Serendib
An intermittently Liberal anthology compiled by Jonathan Calder


Wednesday, November 24, 2004  

Accents

Charlie Whelan
Born in Peckham in 1955, Whelan would above all be obedient and loyal to Brown's cause. "Able but very lazy," was his headmaster's conclusion after the young Whelan failed one examination. In the hope of solving the problem, his parents sent him to a fee-paying boarding school in Surrey. He secured an unimpressive degree in politics at the City of London Polytechnic.

When he started his first job as a foreign exchange dealer in the City, he spoke in a home counties accent. One year later, employed as a researcher by the AEUW, he spoke like a Cockney.

Tom Bower Gordon Brown (2004)


John Peel
I found myself spending more and more time in London. Living like the young country squire was all very well, I told Genny, but realistically I had to keep in touch with everyone in the business to get the jobs that were going. And I had to do what I could to supplement my income.

I even did a stint as a DJ in those days - not a good one - and, worse, I adopted the mid-Atlantic accent that appeared to be a given at the time. It seems incredible to credit John Peel with once sounding close to Jerry Springer, but this is fact.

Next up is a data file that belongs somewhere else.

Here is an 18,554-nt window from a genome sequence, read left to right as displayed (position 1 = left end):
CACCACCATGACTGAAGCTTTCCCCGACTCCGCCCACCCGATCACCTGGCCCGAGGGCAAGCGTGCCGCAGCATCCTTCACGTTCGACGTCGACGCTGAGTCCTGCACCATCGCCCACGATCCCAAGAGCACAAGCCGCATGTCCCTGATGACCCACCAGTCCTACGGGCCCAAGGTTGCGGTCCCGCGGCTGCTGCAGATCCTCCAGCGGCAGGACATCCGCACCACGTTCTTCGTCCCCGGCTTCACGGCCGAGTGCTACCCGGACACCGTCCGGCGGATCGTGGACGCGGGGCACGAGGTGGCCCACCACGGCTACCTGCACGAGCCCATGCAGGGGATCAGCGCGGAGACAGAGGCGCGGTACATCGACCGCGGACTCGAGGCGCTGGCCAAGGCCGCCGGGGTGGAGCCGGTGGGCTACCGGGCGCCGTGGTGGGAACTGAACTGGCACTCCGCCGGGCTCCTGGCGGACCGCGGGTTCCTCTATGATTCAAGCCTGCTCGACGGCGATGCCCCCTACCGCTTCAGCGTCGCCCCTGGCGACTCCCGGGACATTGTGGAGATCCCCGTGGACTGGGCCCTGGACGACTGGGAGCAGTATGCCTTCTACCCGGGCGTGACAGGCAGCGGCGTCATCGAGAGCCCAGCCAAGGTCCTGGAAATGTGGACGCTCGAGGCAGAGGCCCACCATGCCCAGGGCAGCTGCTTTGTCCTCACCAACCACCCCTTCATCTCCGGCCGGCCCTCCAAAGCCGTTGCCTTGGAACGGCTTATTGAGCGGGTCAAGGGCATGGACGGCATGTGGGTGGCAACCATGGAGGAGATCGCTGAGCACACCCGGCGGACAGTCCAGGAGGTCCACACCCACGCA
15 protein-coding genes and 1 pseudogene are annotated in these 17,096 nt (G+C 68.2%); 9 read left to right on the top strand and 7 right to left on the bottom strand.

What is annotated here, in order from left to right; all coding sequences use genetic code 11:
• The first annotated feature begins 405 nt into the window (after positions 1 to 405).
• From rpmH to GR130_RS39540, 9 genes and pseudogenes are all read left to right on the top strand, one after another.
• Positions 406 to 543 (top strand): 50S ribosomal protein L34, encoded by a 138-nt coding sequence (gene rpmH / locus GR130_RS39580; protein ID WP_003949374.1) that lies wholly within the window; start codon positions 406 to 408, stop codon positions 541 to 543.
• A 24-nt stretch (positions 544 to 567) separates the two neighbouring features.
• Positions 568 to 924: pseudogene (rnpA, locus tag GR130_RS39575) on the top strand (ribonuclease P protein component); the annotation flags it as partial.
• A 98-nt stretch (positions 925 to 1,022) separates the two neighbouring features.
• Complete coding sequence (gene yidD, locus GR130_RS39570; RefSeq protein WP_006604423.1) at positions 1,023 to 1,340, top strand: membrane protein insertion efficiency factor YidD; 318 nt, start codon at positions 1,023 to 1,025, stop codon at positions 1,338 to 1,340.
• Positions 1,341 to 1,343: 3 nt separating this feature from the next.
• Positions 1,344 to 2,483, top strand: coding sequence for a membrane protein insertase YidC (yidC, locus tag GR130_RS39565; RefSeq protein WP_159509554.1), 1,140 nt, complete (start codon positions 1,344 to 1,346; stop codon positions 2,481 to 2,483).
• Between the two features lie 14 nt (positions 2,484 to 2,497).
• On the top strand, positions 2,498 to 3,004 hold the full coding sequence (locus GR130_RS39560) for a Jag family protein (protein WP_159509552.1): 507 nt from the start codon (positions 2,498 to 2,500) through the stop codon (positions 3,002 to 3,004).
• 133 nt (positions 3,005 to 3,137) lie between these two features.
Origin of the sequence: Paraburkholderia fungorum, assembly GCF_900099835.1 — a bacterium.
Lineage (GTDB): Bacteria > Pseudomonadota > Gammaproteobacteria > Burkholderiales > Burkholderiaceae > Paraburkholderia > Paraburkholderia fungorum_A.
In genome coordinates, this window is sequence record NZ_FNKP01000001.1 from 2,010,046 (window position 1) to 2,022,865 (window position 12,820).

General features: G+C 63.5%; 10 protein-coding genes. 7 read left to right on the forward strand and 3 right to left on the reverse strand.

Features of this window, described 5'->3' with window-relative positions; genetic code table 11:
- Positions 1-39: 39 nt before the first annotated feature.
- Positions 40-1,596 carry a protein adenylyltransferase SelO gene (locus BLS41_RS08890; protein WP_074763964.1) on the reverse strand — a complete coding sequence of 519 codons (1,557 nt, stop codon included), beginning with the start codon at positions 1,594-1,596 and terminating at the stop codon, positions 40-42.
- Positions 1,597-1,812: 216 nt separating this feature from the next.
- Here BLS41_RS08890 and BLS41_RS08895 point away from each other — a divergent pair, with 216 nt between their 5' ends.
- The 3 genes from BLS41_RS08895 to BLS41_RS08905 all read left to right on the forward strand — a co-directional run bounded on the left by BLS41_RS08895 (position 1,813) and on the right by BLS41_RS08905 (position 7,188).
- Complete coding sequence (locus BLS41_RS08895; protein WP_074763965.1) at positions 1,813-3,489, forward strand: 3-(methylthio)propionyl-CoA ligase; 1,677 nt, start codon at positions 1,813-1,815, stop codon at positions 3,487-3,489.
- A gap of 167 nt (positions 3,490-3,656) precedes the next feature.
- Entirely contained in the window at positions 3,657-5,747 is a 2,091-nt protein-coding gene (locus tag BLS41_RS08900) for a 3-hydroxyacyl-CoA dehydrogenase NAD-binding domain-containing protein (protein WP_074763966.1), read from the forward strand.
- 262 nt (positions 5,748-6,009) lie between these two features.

David Hemmings Blow-Up and Other Exaggerations (2004)

posted by Jonathan Calder | 9:48 p.m.


Sunday, November 21, 2004  

Tony Benn and Margaret Rutherford
As it happens, among Benn's innumerable cousins was Margaret Rutherford, who came to acting late, then achieved immortality as Madame Arcati in Noel Coward's Blithe Spirit, thereafter becoming a national institution (latterly as Agatha Christie's Miss Marple) in her own right. Benn writes warmly about her kindness to him as a child.

He also reveals that Margaret's father, William Rutherford Benn, murdered his father (Benn's great-grandfather) by banging him repeatedly on the head with a chamber-pot.

Paul Johnson Daily Telegraph 4 October 2004

posted by Jonathan Calder | 1:21 a.m.


Wednesday, November 10, 2004  

The futility of reform
Headmaster: The first thing he will do is abolish corporal punishment, the second thing he'll do is abolish compulsory games. And the third thing he'll do is abolish the cadet corps. Those are the three things liberal schoolmasters always do, matron, the first opportunity they get. They think it makes the sensitive boys happy. In my experience sensitive boys are never happy anyway, so what is the point?

Alan Bennett Forty Years On (1968)

posted by Jonathan Calder | 9:52 p.m.
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